Taxpayers entering commercial transactions involving large property purchased often (incorrectly) assume that these allow them to register for and claim GST. A recent case highlighted the need to ensure you have a “taxable activity” before you go ahead and claim GST.

As a reminder a taxable activity is defined as:

“Any activity which is carried on continuously or regularly by any person, whether or not for a pecuniary profit, and involves or is intended to involve, in whole or in part, the supply of goods and services to any other person for a consideration; and includes any such activity carried on in the form of a business, trade, manufacture, profession, vocation, association, or club.”

Some of the key points of this definition which are sometimes over looked is the need for an activity that is carried on continuously or regularly. A one off or limited number of transactions involving little or no active involvement by the taxpayer will not pass this test.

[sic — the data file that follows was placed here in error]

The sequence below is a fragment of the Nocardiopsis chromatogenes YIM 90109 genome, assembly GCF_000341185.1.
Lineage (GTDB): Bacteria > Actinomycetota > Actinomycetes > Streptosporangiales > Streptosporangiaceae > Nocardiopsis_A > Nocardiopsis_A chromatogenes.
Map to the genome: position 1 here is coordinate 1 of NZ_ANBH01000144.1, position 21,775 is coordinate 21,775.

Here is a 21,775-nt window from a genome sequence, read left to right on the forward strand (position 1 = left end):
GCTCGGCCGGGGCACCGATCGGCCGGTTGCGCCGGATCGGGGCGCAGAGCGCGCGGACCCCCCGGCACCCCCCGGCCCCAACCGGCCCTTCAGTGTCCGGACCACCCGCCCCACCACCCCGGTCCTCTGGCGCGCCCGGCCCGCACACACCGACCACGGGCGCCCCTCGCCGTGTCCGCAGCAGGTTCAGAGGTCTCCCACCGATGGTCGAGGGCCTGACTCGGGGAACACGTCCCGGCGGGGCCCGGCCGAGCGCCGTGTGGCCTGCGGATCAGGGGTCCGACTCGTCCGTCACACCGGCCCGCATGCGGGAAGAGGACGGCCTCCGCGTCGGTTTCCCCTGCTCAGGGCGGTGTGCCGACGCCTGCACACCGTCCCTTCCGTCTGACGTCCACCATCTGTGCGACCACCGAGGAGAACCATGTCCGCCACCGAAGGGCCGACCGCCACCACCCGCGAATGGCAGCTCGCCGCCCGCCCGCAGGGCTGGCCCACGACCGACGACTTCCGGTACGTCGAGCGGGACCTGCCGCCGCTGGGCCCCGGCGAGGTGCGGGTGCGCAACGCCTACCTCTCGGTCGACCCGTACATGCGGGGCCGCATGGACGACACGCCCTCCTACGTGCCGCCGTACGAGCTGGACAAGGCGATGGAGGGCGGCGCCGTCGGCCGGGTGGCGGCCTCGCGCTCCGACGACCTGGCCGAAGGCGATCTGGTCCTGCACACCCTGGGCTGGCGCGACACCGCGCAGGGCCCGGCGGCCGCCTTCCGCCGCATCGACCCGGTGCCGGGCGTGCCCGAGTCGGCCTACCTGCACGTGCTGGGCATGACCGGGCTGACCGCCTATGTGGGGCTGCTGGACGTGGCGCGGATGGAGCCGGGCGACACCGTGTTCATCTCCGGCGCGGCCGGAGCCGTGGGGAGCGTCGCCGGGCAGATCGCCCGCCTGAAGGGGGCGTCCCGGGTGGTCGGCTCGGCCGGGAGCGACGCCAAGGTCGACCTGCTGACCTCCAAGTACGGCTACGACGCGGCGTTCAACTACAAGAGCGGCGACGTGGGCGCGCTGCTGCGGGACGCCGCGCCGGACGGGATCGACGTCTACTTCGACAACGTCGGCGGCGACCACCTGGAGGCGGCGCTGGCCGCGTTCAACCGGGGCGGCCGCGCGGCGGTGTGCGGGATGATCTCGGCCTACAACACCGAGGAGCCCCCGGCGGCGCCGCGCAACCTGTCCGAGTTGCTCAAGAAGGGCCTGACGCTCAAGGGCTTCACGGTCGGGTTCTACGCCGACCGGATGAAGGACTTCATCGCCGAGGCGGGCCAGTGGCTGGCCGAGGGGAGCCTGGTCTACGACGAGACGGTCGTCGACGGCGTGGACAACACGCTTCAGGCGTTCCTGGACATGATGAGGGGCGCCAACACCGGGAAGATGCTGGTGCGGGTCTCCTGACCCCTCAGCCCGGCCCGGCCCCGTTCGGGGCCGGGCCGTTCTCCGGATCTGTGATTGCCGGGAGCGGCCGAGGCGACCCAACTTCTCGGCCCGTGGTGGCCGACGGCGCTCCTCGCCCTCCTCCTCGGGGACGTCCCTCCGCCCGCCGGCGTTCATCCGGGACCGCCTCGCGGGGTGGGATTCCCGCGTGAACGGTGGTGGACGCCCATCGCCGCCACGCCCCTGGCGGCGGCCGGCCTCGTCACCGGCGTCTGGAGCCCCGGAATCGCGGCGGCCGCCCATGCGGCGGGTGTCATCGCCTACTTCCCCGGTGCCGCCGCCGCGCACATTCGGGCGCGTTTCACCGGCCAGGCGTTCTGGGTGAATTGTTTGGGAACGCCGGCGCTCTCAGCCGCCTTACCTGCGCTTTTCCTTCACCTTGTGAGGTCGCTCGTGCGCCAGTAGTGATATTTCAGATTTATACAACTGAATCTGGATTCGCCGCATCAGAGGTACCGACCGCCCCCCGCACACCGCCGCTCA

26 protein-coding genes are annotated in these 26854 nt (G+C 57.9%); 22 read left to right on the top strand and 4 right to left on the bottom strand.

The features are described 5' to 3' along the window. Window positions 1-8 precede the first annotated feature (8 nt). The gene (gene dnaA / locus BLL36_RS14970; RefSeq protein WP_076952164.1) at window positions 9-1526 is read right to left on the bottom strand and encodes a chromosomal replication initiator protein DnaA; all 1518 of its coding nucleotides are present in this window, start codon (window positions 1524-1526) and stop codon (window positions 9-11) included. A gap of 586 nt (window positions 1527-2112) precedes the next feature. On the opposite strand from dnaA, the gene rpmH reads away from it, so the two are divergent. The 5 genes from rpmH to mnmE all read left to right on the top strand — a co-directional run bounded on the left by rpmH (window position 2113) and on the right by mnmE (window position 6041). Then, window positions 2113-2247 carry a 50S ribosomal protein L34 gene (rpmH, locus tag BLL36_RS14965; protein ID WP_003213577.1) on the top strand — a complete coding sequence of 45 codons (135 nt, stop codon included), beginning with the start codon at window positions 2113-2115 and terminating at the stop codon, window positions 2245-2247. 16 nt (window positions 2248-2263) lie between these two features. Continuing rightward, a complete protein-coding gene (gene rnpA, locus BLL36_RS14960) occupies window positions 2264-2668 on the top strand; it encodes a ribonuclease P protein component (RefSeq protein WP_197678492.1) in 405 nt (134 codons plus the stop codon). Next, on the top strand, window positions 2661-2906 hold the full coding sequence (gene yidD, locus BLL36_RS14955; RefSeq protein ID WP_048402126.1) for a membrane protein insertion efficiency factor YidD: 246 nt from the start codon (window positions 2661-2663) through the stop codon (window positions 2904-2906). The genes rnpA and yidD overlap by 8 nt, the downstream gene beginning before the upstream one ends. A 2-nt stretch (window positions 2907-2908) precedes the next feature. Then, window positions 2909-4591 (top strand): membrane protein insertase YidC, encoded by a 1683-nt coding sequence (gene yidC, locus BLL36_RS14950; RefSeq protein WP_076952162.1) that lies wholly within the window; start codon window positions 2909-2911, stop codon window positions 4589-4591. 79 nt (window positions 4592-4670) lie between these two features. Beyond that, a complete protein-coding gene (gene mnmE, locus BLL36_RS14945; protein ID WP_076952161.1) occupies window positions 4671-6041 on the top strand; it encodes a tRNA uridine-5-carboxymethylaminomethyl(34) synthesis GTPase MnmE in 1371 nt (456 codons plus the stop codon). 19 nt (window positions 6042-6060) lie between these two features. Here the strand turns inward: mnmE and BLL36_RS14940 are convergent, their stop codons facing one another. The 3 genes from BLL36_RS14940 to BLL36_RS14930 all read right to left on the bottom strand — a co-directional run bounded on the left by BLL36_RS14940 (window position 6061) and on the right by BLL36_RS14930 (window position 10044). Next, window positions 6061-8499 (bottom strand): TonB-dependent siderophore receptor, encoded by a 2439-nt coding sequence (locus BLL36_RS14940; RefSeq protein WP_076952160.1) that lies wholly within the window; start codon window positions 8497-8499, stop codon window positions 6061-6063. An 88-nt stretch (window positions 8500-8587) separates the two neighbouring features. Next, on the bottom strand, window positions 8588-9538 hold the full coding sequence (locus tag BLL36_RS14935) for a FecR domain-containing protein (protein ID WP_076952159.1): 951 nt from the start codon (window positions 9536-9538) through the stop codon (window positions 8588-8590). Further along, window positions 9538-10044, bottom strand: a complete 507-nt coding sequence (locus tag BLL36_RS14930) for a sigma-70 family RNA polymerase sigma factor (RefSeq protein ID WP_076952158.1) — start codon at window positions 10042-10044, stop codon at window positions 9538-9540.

In TRA case 024/15 the taxpayer (a trust) purchased a block of land containing a mix of planted pine, and native regeneration. The taxpayer argued that they purchased that land for the carrying on of a taxable activity including three different supplies:

a. Subdivision. The courts found that the only work the trust did relating to possible future subdivision of the land was not enough to say that a subdivision “activity” existed. Arguably some related entities had taken steps towards advancing a subdivision, but these could not be considered activity of the taxpayer trust.

b. Supply of interests in land. Although there was a later granting of forestry and other rights (at nominal values) to related entities, the court found that this activity had not commenced during the periods in dispute and while it may have been identified as a potential future supply at the time of purchase, the decision to commence this activity would not take place for a long period of time.

c. Forestry. The land contained planted exotic forests, but the taxpayer took none of the usual activities involved with a forestry business (e.g. pruning, thinning and other maintenance). Merely leaving the trees to grow on their own was not enough to be an “activity”.

No input tax claim on the purchase of land was allowed.

This is an important reminder to check that an activity does exist, and that it is or will be carried on “continuously or regularly” before taking those steps to register for and claim GST on a purchase.